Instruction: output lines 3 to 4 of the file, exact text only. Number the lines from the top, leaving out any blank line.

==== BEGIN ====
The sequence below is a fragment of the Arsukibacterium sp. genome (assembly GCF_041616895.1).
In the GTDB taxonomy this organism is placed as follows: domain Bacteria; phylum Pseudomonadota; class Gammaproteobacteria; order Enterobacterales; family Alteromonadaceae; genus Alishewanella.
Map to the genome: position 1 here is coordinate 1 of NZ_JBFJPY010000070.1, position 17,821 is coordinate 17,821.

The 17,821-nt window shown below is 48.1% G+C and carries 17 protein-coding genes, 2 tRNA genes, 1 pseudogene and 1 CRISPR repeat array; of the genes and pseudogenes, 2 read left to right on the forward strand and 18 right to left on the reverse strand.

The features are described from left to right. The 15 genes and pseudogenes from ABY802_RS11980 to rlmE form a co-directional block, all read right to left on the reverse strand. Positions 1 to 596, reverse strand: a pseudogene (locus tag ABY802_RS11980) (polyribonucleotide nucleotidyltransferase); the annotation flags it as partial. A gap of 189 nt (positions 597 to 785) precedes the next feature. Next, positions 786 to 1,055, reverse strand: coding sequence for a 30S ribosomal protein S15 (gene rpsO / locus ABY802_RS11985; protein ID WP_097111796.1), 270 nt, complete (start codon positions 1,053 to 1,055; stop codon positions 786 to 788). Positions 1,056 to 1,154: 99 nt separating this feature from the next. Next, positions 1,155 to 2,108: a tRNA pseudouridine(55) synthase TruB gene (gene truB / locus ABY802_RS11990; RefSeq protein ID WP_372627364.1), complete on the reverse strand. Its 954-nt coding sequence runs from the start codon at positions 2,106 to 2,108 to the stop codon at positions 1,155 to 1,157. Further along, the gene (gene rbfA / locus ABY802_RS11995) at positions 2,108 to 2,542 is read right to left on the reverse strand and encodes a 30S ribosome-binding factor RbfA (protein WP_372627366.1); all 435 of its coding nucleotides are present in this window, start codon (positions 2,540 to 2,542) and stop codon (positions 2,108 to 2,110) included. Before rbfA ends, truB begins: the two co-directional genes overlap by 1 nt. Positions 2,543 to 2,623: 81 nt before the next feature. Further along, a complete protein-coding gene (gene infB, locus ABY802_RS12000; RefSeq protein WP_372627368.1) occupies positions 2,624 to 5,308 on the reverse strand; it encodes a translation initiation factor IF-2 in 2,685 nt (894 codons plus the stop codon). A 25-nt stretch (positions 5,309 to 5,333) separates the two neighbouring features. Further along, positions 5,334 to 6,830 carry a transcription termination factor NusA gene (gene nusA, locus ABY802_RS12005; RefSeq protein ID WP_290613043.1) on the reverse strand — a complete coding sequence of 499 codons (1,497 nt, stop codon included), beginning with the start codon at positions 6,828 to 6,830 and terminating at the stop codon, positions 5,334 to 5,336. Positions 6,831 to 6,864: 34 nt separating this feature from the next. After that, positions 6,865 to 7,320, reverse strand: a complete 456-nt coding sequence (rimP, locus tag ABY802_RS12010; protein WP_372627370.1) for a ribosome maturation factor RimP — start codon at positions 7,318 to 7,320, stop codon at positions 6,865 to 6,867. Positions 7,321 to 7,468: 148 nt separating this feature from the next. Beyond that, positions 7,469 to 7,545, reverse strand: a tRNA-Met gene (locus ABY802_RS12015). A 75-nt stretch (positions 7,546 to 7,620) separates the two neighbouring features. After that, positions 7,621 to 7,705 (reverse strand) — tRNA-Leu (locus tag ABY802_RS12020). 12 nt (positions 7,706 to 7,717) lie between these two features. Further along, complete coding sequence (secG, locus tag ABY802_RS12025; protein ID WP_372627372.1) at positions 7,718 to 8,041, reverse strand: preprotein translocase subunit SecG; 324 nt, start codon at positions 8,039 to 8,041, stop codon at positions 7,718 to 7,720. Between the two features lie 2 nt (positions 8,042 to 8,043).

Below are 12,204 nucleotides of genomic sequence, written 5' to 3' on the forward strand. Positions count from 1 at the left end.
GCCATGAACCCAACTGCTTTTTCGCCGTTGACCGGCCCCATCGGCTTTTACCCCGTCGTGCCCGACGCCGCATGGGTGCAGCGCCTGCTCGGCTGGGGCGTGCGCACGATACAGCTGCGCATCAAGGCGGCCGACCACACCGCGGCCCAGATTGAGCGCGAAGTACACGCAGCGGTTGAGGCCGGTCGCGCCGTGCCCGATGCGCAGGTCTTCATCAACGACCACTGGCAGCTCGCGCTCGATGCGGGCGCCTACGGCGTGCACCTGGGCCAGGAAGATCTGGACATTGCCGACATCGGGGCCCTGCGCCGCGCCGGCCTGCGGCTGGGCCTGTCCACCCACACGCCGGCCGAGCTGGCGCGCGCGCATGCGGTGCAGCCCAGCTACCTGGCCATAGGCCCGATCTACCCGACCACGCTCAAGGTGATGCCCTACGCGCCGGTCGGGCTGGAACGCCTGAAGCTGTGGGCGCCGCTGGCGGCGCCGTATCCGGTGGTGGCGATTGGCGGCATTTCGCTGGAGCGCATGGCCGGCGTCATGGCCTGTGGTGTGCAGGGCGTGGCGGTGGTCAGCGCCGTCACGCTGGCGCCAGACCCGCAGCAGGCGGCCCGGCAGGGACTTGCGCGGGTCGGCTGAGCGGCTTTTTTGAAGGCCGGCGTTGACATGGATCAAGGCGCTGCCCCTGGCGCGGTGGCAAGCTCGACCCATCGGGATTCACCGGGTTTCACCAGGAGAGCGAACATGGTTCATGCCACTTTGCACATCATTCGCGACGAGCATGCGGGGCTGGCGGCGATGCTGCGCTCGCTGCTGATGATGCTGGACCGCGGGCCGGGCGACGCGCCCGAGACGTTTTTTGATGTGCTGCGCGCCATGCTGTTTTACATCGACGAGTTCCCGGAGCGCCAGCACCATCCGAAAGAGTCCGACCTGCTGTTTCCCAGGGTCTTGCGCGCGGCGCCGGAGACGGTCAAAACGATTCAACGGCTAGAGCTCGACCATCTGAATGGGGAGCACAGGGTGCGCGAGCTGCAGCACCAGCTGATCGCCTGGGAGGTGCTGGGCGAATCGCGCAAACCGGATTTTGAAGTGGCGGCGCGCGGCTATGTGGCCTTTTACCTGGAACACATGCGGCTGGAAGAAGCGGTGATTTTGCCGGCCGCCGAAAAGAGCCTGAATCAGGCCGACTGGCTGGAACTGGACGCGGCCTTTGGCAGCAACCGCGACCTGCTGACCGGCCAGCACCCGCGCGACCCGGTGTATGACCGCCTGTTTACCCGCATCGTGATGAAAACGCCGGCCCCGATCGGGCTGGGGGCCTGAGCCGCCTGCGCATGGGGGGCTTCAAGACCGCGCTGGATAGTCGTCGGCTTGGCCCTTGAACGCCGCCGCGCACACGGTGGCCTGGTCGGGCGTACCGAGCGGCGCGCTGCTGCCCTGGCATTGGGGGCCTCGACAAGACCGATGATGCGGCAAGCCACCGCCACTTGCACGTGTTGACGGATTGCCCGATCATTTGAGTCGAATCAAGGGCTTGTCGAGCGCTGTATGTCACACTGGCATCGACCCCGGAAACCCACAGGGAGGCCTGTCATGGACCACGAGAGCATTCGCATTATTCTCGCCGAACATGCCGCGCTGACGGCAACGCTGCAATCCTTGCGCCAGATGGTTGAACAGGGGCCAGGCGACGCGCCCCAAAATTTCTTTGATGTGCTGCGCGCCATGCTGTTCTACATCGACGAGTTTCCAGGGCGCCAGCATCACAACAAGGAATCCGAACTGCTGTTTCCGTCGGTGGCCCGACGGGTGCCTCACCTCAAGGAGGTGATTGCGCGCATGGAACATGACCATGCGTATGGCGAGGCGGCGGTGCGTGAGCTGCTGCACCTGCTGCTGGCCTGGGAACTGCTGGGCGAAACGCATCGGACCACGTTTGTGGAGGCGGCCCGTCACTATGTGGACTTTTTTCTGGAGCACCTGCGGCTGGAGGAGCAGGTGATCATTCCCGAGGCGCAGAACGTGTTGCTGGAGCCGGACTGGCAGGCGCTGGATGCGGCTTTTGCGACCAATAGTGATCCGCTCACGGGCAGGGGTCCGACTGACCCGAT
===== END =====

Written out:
Map to the genome: position 1 here is coordinate 1 of NZ_JBFJPY010000070.1, position 17,821 is coordinate 17,821.

The 17,821-nt window shown below is 48.1% G+C and carries 17 protein-coding genes, 2 tRNA genes, 1 pseudogene and 1 CRISPR repeat array; of the genes and pseudogenes, 2 read left to right on the forward strand and 18 right to left on the reverse strand.